Dreams and Reality – why sleep matters
DID YOU GET ENOUGH SLEEP LAST NIGHT?
For many Americans, the answer is no, sadly. Almost a quarter of Americans said they didn’t get enough shut-eye because they were busy “concentrating on things,” according to the Center For Disease Control and Prevention.
Our penchant for things that disturb our sleep appears to be growing worse, too, as glowing screens penetrate our pre-sleep activities, via late-night emailing, web surfing and movie streaming. The screens on smartphones, tablets and computers emit wavelengths of light that signal the brain to wake up, not rest, researchers at Brigham and Women’s Hospital have found.
Sleep is a fundamental necessity of human life. In fact, we spend a third of our lives sleeping, but the reasons aren’t fully clear.
In fact, there are many reasons we need sleep, says Anthony Masi*, who has been a private practice sleep physician in St. Louis for the past 25 years.
Sleep is a time when our body restores damaged, worn cells and tissues, says Dr. Masi. It’s also when our brain, and other bodily systems, recharge — like a biological battery. And it’s when our minds process experiences, emotions and memories of the preceding day, he adds.
Still, considering how hard-pressed Americans are to live as efficiently as possible, it seems counterintuitive that we treat sleep as a luxury instead of a necessity, says Dr. Masi.
The practice of sleeping is as old as humankind, but the field that studies this ancient behavior is still “in its infancy compared to other medical fields like cardiology,” says Dr. Masi, pointing out that the sleep sciences only really began in the early 20th century.
“Sleep isn’t strictly for just resting your body or making you feel more alert when you’re awake,” he adds. “It’s also very involved in areas like memory consolidation and keeping the brain alive by cleaning out the buildup of waste that accumulates during our waking hours.”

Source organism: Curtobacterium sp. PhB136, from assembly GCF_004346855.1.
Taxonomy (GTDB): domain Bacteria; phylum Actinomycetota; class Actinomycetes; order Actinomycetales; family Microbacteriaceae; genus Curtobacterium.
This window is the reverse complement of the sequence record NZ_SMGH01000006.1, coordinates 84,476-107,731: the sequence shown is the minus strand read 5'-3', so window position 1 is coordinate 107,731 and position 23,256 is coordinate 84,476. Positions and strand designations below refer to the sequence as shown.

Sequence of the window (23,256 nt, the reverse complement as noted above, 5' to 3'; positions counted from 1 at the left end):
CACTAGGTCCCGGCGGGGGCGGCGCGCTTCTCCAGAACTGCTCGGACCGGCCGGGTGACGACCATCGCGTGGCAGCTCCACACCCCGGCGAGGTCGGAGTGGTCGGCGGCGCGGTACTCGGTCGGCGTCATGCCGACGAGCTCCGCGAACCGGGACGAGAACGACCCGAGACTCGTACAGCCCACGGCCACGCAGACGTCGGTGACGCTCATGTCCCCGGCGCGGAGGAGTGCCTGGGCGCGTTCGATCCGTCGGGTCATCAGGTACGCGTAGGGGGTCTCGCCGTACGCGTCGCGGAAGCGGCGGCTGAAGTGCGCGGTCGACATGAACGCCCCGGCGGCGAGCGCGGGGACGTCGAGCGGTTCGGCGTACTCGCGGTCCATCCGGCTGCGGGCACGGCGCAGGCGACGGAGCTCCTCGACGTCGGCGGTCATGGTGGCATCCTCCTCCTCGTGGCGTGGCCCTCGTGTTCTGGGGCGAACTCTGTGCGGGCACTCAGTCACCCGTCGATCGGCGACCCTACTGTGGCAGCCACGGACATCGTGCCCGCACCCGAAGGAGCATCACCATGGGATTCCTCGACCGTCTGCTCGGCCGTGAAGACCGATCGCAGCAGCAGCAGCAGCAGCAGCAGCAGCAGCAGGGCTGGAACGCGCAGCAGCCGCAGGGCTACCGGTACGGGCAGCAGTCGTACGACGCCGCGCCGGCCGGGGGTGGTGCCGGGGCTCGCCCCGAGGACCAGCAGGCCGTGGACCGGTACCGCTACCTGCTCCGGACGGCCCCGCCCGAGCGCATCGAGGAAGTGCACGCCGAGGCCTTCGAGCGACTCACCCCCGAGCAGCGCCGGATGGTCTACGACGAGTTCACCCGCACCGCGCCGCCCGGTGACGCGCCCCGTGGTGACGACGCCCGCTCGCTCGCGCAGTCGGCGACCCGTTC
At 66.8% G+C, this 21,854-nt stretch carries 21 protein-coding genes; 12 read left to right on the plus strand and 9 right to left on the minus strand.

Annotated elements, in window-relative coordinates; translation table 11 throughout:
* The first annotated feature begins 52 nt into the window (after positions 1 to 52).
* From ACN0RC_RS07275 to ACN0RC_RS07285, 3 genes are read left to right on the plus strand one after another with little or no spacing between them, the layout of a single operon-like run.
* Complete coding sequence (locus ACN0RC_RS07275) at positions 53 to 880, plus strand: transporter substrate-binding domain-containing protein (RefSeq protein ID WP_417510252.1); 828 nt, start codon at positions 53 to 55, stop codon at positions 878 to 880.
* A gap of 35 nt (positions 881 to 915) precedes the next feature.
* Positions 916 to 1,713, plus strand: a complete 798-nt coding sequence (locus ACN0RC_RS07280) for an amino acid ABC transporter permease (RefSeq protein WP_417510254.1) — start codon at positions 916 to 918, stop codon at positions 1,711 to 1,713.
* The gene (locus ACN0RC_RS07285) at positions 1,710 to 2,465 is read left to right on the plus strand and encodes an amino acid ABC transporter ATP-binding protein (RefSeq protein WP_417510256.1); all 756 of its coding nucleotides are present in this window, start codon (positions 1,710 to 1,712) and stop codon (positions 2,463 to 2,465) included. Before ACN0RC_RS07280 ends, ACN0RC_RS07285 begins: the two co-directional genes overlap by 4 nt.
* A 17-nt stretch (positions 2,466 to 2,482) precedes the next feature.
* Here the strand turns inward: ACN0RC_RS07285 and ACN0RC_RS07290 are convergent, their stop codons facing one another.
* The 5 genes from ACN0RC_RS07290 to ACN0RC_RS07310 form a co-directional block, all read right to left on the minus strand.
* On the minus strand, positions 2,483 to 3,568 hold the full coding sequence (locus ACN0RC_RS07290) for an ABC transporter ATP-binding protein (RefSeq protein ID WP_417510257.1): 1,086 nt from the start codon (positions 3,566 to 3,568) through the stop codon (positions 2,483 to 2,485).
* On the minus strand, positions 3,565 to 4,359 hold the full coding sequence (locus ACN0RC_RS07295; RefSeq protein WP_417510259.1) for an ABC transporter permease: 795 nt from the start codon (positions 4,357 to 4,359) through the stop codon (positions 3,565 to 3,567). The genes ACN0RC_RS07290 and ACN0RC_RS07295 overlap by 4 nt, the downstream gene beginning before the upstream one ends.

We used to think of sleeping as a passive, even unproductive aspect of our lives, but it’s actually an active process that helps us perform at our best during the day. Considering its importance, there are many ways that we can improve our sleep health.
Reality Check for a Good Night’s Sleep
It’s a basic fact that sleep serves a vital function in our lives. But what really happens when you don’t prioritize sleep? And how much sleep do you really need?
Recently, The American Academy of Sleep Medicine (AASM) and Sleep Research Society (SRS) reached a consensus that recognized that while individual needs for sleep vary, most adults should get seven or more hours of sleep to avoid the health risks of inadequate sleep.
“It’s up to each person to figure out what works best for them,” says Dr. Masi.
The effects of sleep deprivation go beyond daytime drowsiness and irritability, according to Dr. Richard Rosenberg, a sleep specialist in Long Beach, Calif. and a contributor to the International Classification of Sleep Disorders and the AASM Manual for the Scoring of Sleep and Associated Events. According to a study called “Sleep Disorders and Sleep Deprivation: An Unmet Public Health Problem,” about 70 million Americans sleep poorly or not nearly enough to achieve the full physical, emotional and cognitive benefits sleep can offer.
When you’re sleep deprived, your brain can’t function properly, which affects your cognitive abilities and emotional state. And if you continue to go without enough sleep, you’re weakening your body’s immune system, increasing the risk of illness.
Many Americans don’t get enough sleep: a 2013 survey by the National Sleep Foundation said that one in five adults gets less than six hours of sleep on an average work night.